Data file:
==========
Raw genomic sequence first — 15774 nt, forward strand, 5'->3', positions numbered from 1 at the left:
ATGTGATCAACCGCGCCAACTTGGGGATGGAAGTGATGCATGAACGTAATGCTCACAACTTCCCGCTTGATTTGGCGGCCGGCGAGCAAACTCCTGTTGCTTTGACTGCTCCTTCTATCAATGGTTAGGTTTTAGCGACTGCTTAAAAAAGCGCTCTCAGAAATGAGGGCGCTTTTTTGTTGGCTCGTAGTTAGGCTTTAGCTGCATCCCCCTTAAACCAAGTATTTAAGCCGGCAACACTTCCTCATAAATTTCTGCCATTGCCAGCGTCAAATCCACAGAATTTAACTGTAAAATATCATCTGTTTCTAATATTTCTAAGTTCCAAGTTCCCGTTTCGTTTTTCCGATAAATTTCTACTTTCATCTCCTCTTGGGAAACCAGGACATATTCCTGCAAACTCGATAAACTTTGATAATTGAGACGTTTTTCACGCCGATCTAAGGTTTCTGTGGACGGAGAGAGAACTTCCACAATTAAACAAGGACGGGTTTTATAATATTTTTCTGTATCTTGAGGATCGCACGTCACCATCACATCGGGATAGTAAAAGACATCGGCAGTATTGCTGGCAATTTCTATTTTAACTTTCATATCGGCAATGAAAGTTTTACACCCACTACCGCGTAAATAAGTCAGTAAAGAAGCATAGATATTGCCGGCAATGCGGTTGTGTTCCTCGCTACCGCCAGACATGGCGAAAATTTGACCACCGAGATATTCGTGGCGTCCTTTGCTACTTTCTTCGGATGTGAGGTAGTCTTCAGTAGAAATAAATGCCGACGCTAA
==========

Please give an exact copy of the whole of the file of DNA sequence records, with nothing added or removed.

Raw genomic sequence first — 15774 nt, forward strand, 5'->3', positions numbered from 1 at the left:
ATGTGATCAACCGCGCCAACTTGGGGATGGAAGTGATGCATGAACGTAATGCTCACAACTTCCCGCTTGATTTGGCGGCCGGCGAGCAAACTCCTGTTGCTTTGACTGCTCCTTCTATCAATGGTTAGGTTTTAGCGACTGCTTAAAAAAGCGCTCTCAGAAATGAGGGCGCTTTTTTGTTGGCTCGTAGTTAGGCTTTAGCTGCATCCCCCTTAAACCAAGTATTTAAGCCGGCAACACTTCCTCATAAATTTCTGCCATTGCCAGCGTCAAATCCACAGAATTTAACTGTAAAATATCATCTGTTTCTAATATTTCTAAGTTCCAAGTTCCCGTTTCGTTTTTCCGATAAATTTCTACTTTCATCTCCTCTTGGGAAACCAGGACATATTCCTGCAAACTCGATAAACTTTGATAATTGAGACGTTTTTCACGCCGATCTAAGGTTTCTGTGGACGGAGAGAGAACTTCCACAATTAAACAAGGACGGGTTTTATAATATTTTTCTGTATCTTGAGGATCGCACGTCACCATCACATCGGGATAGTAAAAGACATCGGCAGTATTGCTGGCAATTTCTATTTTAACTTTCATATCGGCAATGAAAGTTTTACACCCACTACCGCGTAAATAAGTCAGTAAAGAAGCATAGATATTGCCGGCAATGCGGTTGTGTTCCTCGCTACCGCCAGACATGGCGAAAATTTGACCACCGAGATATTCGTGGCGTCCTTTGCTACTTTCTTCGGATGTGAGGTAGTCTTCAGTAGAAATAAATGCCGACGCTAA